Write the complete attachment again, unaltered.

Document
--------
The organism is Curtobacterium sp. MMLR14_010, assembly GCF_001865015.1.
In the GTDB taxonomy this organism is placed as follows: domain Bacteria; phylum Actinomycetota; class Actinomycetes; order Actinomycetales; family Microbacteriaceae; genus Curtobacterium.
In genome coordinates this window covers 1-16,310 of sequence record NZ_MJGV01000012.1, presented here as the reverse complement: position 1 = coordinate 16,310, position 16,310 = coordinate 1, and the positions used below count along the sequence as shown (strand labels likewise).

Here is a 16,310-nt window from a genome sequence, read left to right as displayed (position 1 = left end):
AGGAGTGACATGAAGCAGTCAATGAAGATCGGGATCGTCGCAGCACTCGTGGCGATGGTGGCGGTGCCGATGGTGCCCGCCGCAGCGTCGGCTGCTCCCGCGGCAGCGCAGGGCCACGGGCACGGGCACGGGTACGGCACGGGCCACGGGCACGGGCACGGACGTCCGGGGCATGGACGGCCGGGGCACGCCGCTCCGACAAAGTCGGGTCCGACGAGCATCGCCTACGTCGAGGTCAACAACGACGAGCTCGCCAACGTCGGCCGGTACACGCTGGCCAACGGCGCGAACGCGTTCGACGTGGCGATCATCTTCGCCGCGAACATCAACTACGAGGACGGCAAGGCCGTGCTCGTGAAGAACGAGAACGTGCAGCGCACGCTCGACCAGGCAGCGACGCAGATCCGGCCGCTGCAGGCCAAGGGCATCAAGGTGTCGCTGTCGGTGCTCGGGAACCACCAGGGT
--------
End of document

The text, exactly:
The organism is Curtobacterium sp. MMLR14_010, assembly GCF_001865015.1.
In the GTDB taxonomy this organism is placed as follows: domain Bacteria; phylum Actinomycetota; class Actinomycetes; order Actinomycetales; family Microbacteriaceae; genus Curtobacterium.
In genome coordinates this window covers 1-16,310 of sequence record NZ_MJGV01000012.1, presented here as the reverse complement: position 1 = coordinate 16,310, position 16,310 = coordinate 1, and the positions used below count along the sequence as shown (strand labels likewise).

Here is a 16,310-nt window from a genome sequence, read left to right as displayed (position 1 = left end):
AGGAGTGACATGAAGCAGTCAATGAAGATCGGGATCGTCGCAGCACTCGTGGCGATGGTGGCGGTGCCGATGGTGCCCGCCGCAGCGTCGGCTGCTCCCGCGGCAGCGCAGGGCCACGGGCACGGGCACGGGTACGGCACGGGCCACGGGCACGGGCACGGACGTCCGGGGCATGGACGGCCGGGGCACGCCGCTCCGACAAAGTCGGGTCCGACGAGCATCGCCTACGTCGAGGTCAACAACGACGAGCTCGCCAACGTCGGCCGGTACACGCTGGCCAACGGCGCGAACGCGTTCGACGTGGCGATCATCTTCGCCGCGAACATCAACTACGAGGACGGCAAGGCCGTGCTCGTGAAGAACGAGAACGTGCAGCGCACGCTCGACCAGGCAGCGACGCAGATCCGGCCGCTGCAGGCCAAGGGCATCAAGGTGTCGCTGTCGGTGCTCGGGAACCACCAGGGT